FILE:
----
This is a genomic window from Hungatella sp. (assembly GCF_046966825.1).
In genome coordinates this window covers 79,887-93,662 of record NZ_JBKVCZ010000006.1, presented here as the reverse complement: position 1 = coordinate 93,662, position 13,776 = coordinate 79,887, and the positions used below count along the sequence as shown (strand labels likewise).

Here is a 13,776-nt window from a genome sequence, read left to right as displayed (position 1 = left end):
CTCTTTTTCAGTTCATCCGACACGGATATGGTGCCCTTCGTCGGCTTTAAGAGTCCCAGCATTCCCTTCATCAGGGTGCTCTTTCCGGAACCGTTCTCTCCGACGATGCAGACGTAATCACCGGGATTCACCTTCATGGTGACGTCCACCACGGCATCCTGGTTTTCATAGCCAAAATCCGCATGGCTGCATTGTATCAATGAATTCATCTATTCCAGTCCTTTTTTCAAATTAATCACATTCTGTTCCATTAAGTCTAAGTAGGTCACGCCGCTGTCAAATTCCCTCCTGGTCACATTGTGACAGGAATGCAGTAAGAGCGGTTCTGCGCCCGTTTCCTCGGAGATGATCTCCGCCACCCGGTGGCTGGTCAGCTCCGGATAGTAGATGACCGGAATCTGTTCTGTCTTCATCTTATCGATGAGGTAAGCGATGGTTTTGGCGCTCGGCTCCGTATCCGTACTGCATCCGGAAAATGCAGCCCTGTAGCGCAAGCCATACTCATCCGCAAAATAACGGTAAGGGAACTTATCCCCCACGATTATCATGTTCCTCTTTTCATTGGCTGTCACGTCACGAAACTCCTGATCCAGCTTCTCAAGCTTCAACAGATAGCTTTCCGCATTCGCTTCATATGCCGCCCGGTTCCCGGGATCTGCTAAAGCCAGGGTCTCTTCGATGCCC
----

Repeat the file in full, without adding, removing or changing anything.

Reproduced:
This is a genomic window from Hungatella sp. (assembly GCF_046966825.1).
In genome coordinates this window covers 79,887-93,662 of record NZ_JBKVCZ010000006.1, presented here as the reverse complement: position 1 = coordinate 93,662, position 13,776 = coordinate 79,887, and the positions used below count along the sequence as shown (strand labels likewise).

Here is a 13,776-nt window from a genome sequence, read left to right as displayed (position 1 = left end):
CTCTTTTTCAGTTCATCCGACACGGATATGGTGCCCTTCGTCGGCTTTAAGAGTCCCAGCATTCCCTTCATCAGGGTGCTCTTTCCGGAACCGTTCTCTCCGACGATGCAGACGTAATCACCGGGATTCACCTTCATGGTGACGTCCACCACGGCATCCTGGTTTTCATAGCCAAAATCCGCATGGCTGCATTGTATCAATGAATTCATCTATTCCAGTCCTTTTTTCAAATTAATCACATTCTGTTCCATTAAGTCTAAGTAGGTCACGCCGCTGTCAAATTCCCTCCTGGTCACATTGTGACAGGAATGCAGTAAGAGCGGTTCTGCGCCCGTTTCCTCGGAGATGATCTCCGCCACCCGGTGGCTGGTCAGCTCCGGATAGTAGATGACCGGAATCTGTTCTGTCTTCATCTTATCGATGAGGTAAGCGATGGTTTTGGCGCTCGGCTCCGTATCCGTACTGCATCCGGAAAATGCAGCCCTGTAGCGCAAGCCATACTCATCCGCAAAATAACGGTAAGGGAACTTATCCCCCACGATTATCATGTTCCTCTTTTCATTGGCTGTCACGTCACGAAACTCCTGATCCAGCTTCTCAAGCTTCAACAGATAGCTTTCCGCATTCGCTTCATATGCCGCCCGGTTCCCGGGATCTGCTAAAGCCAGGGTCTCTTCGATGCCC